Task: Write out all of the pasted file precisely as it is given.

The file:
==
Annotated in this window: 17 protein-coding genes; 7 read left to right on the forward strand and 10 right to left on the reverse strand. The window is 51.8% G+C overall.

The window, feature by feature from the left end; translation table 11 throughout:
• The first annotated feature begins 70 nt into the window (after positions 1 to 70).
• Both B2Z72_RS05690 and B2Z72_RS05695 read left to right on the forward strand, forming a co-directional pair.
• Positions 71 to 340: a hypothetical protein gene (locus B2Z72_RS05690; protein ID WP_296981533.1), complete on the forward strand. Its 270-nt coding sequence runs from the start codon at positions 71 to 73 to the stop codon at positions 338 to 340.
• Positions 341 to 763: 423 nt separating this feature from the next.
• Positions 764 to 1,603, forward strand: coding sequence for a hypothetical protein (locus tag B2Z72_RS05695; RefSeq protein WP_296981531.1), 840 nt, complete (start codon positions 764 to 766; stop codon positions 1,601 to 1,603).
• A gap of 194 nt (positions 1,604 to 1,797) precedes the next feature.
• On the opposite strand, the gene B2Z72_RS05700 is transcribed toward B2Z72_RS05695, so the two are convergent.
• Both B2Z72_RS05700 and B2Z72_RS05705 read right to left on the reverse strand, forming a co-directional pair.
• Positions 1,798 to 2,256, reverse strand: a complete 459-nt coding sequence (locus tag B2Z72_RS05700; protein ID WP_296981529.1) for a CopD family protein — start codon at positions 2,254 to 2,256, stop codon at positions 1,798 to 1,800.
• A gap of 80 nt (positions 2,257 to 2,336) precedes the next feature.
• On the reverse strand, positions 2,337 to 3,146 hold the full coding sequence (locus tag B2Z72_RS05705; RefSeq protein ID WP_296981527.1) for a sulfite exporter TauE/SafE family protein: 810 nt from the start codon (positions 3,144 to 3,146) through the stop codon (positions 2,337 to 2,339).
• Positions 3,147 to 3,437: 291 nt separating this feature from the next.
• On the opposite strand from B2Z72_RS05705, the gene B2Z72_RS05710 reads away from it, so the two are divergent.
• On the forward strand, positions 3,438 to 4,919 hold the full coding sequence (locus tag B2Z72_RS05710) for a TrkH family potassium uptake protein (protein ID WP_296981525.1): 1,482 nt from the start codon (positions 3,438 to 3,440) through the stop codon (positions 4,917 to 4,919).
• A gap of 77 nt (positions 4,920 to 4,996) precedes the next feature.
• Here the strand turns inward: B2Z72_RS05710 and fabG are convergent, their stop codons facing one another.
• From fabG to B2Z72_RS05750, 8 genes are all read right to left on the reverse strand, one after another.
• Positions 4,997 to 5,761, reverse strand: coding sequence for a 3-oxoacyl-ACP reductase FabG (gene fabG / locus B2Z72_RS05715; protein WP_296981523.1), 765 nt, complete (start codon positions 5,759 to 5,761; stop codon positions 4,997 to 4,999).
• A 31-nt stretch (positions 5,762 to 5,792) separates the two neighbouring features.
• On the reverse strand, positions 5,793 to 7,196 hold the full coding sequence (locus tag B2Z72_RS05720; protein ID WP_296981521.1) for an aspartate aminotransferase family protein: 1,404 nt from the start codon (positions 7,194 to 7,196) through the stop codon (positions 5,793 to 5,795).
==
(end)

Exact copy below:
Annotated in this window: 17 protein-coding genes; 7 read left to right on the forward strand and 10 right to left on the reverse strand. The window is 51.8% G+C overall.

The window, feature by feature from the left end; translation table 11 throughout:
• The first annotated feature begins 70 nt into the window (after positions 1 to 70).
• Both B2Z72_RS05690 and B2Z72_RS05695 read left to right on the forward strand, forming a co-directional pair.
• Positions 71 to 340: a hypothetical protein gene (locus B2Z72_RS05690; protein ID WP_296981533.1), complete on the forward strand. Its 270-nt coding sequence runs from the start codon at positions 71 to 73 to the stop codon at positions 338 to 340.
• Positions 341 to 763: 423 nt separating this feature from the next.
• Positions 764 to 1,603, forward strand: coding sequence for a hypothetical protein (locus tag B2Z72_RS05695; RefSeq protein WP_296981531.1), 840 nt, complete (start codon positions 764 to 766; stop codon positions 1,601 to 1,603).
• A gap of 194 nt (positions 1,604 to 1,797) precedes the next feature.
• On the opposite strand, the gene B2Z72_RS05700 is transcribed toward B2Z72_RS05695, so the two are convergent.
• Both B2Z72_RS05700 and B2Z72_RS05705 read right to left on the reverse strand, forming a co-directional pair.
• Positions 1,798 to 2,256, reverse strand: a complete 459-nt coding sequence (locus tag B2Z72_RS05700; protein ID WP_296981529.1) for a CopD family protein — start codon at positions 2,254 to 2,256, stop codon at positions 1,798 to 1,800.
• A gap of 80 nt (positions 2,257 to 2,336) precedes the next feature.
• On the reverse strand, positions 2,337 to 3,146 hold the full coding sequence (locus tag B2Z72_RS05705; RefSeq protein ID WP_296981527.1) for a sulfite exporter TauE/SafE family protein: 810 nt from the start codon (positions 3,144 to 3,146) through the stop codon (positions 2,337 to 2,339).
• Positions 3,147 to 3,437: 291 nt separating this feature from the next.
• On the opposite strand from B2Z72_RS05705, the gene B2Z72_RS05710 reads away from it, so the two are divergent.
• On the forward strand, positions 3,438 to 4,919 hold the full coding sequence (locus tag B2Z72_RS05710) for a TrkH family potassium uptake protein (protein ID WP_296981525.1): 1,482 nt from the start codon (positions 3,438 to 3,440) through the stop codon (positions 4,917 to 4,919).
• A gap of 77 nt (positions 4,920 to 4,996) precedes the next feature.
• Here the strand turns inward: B2Z72_RS05710 and fabG are convergent, their stop codons facing one another.
• From fabG to B2Z72_RS05750, 8 genes are all read right to left on the reverse strand, one after another.
• Positions 4,997 to 5,761, reverse strand: coding sequence for a 3-oxoacyl-ACP reductase FabG (gene fabG / locus B2Z72_RS05715; protein WP_296981523.1), 765 nt, complete (start codon positions 5,759 to 5,761; stop codon positions 4,997 to 4,999).
• A 31-nt stretch (positions 5,762 to 5,792) separates the two neighbouring features.
• On the reverse strand, positions 5,793 to 7,196 hold the full coding sequence (locus tag B2Z72_RS05720; protein ID WP_296981521.1) for an aspartate aminotransferase family protein: 1,404 nt from the start codon (positions 7,194 to 7,196) through the stop codon (positions 5,793 to 5,795).